Robinson Research Institute - PhD Scholarship: Optics-based distributed magnetic field and temperature sensor

Study area(s): Science
Scholarship level: Doctoral
Tenure: Three years
Number offered: One
Value: Stipend of $30,000 per annum plus full fees


A fully funded PhD scholarship is available for researching and developing composites and devices for fibre-optic based magnetic field and temperature sensors at the Robinson Research Institute [1], Victoria University of Wellington, Lower Hutt, New Zealand.

The key novel idea is to investigate and use magneto-chromic composites for the detection of the magnetic field where a magnetic field leads to a colour change in the composite. This is a new research area, and the successful candidate can potentially lead this research field through the development of new composites as well as a fundamental understanding of the underlying physics. The applications included distributed magnetic field and temperature sensing for greater reliability of power generation, distribution, and electric transport systems.

The thesis work will involve making the components for magneto-chromic composites via thin film fabrication and solid-state synthesis. They will then be studied using methods such as X-ray diffraction, electron microscopy, optical, and magnetic measurements. All the equipment is located at the Robinson Research Institute [1] and the School of Chemical and Physical Sciences [2], Victoria University of Wellington, including fully equipped synthesis and optics laboratories, and New Zealand’s only high field (up to 14 T) magnetic and transport measurement systems. Access to additional resources is available through our affiliation with the MacDiarmid Institute for Advanced Materials and Nanotechnology [3]. The magneto-chromic composites will be tested by coupling to optical fibre systems and the results will also be used to develop models and a better understanding of how an applied magnetic field leads to a colour change.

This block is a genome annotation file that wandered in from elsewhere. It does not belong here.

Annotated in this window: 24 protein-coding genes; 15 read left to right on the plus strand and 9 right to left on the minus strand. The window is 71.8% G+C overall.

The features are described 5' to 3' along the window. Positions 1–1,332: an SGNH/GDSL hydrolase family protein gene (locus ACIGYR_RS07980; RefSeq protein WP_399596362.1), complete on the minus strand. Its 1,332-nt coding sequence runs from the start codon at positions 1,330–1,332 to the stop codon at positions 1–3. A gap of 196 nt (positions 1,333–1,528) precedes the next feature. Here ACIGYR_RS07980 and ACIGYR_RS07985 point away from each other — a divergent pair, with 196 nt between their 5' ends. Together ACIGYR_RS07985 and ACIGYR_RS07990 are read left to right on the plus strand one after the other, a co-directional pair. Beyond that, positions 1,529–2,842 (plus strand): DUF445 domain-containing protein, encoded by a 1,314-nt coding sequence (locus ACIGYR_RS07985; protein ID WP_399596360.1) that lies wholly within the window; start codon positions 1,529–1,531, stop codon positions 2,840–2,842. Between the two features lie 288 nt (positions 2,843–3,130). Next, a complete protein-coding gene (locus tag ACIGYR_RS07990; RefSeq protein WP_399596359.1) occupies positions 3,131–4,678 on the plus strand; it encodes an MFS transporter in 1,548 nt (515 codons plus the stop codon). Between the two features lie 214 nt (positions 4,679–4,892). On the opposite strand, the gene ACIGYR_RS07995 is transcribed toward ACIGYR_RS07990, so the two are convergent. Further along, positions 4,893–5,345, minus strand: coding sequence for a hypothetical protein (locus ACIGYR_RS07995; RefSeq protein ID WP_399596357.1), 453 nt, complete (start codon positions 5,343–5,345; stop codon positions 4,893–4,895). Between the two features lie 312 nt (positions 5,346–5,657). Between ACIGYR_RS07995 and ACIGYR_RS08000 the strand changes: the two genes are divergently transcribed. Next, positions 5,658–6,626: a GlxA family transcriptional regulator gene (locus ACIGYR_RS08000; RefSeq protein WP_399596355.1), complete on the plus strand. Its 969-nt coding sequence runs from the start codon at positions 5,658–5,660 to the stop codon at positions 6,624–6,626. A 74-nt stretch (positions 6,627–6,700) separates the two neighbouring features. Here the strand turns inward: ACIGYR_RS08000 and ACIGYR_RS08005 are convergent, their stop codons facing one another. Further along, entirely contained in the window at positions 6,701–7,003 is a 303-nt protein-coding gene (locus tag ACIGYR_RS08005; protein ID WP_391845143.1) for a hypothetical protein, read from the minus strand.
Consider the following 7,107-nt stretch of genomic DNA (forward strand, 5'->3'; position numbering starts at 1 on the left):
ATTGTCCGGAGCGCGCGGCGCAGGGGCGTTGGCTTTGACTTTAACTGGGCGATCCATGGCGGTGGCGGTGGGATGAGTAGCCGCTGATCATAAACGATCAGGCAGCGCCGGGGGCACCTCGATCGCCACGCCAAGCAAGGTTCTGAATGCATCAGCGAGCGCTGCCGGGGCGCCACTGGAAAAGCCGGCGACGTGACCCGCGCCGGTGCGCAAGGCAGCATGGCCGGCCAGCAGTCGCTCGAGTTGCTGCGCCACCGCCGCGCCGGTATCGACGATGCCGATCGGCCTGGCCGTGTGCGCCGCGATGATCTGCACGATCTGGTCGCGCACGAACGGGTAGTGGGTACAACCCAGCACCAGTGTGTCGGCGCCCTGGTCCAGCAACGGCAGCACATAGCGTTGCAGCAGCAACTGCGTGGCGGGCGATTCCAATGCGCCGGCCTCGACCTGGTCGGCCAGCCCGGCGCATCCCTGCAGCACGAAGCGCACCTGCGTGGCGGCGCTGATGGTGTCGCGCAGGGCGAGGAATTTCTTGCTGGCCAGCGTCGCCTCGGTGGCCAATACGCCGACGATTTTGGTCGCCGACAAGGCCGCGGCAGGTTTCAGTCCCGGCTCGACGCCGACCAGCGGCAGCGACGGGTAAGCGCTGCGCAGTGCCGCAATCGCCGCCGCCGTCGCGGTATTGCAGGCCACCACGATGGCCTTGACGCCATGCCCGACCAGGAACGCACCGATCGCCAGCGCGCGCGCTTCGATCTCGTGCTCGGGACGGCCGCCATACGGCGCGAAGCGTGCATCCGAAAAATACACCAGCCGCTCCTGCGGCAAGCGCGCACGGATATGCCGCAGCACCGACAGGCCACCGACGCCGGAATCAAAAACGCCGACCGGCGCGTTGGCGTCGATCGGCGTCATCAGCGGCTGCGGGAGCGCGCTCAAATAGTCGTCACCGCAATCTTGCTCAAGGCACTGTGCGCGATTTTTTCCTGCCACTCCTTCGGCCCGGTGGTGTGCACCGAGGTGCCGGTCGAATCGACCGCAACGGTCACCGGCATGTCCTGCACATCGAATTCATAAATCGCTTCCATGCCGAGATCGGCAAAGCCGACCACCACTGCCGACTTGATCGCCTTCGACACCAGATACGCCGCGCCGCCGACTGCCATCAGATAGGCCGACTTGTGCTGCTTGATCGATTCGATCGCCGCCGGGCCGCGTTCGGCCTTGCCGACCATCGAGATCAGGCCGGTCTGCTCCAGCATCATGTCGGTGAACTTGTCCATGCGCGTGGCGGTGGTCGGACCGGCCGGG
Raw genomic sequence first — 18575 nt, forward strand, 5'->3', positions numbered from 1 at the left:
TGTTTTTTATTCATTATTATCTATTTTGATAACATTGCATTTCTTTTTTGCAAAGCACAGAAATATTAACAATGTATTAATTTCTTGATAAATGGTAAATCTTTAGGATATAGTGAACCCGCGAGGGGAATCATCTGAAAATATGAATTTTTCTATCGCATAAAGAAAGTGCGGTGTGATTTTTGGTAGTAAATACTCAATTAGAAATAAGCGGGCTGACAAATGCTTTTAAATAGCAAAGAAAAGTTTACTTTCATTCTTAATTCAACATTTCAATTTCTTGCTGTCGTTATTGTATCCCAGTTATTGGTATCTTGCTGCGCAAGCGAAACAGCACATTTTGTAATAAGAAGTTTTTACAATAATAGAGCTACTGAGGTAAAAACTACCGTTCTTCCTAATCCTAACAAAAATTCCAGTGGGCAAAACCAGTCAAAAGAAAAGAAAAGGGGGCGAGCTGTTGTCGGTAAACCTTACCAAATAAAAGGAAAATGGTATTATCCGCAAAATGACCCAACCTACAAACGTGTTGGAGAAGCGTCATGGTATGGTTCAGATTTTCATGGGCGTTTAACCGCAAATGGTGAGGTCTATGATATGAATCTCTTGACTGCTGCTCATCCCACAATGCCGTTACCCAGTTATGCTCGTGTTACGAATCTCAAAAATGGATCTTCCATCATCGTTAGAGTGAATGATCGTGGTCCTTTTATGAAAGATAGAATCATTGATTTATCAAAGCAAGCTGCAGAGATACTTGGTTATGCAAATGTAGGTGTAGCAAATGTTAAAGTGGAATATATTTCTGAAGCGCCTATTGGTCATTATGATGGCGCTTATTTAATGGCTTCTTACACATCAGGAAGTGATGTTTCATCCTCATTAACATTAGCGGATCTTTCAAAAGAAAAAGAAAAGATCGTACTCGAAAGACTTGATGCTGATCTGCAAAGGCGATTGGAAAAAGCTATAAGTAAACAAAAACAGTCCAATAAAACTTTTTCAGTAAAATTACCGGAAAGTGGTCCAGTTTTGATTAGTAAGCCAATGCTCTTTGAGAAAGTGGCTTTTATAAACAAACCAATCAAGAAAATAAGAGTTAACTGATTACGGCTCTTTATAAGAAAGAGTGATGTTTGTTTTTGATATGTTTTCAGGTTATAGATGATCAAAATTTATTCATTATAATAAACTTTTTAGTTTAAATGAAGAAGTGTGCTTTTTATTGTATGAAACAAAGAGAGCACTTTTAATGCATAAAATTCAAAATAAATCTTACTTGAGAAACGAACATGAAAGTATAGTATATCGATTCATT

This PhD project is part of a New Zealand government funded interdisciplinary Smart Idea on “Optics-based distributed magnetic field and temperature sensor for enhanced power infrastructure reliability” that involves physicists, chemists, and electrical engineers.


The successful candidate will join the world leading Robinson Research Institute [2] at Victoria University of Wellington in Lower Hutt, New Zealand.

Robinson Research Institute is internationally recognised for the impact of our applied research into superconductivity and electromagnetic technologies. Our world-leading programmes in materials and engineering deliver globally sought-after graduates and transform tomorrow’s industries.


Applicants should have a degree equivalent to the 4-year Physics (Honours) degree in New Zealand, with 1st class Honours, or an MSc or postgraduate Diploma with high grades (i.e. GPA > 3.6/4). We are seeking a highly motivated person with an excellent academic record, a good understanding of physics, and the ability to work well in a team.

Candidates should satisfy the requirements for admission as a PhD candidate at Victoria University of Wellington and applicants should ensure that they can satisfy the English language requirements [4].

Application process

Please send an email to Prof. Grant Williams ( and Dr. Shen Chong ( with PhD Scholarship in “Optics-based distributed magnetic field and temperature sensor” in the subject line. Please include the following information:

  • A full curriculum vitae, including your university transcripts
  • A statement detailing why you are interested in this project
  • The names of at least two people who are prepared to act as referees
  • Evidence of your English language ability that satisfies Victoria University of Wellington's requirements
  • Your expected starting date

Additional information

For applicants who are not NZ Citizens or Permanent Residents, we recommend you check the NZ Immigration website for updates related to Covid19 restrictions on entry to New Zealand:







For more information please contact Prof. Grant Williams ( or Dr. Shen Chong (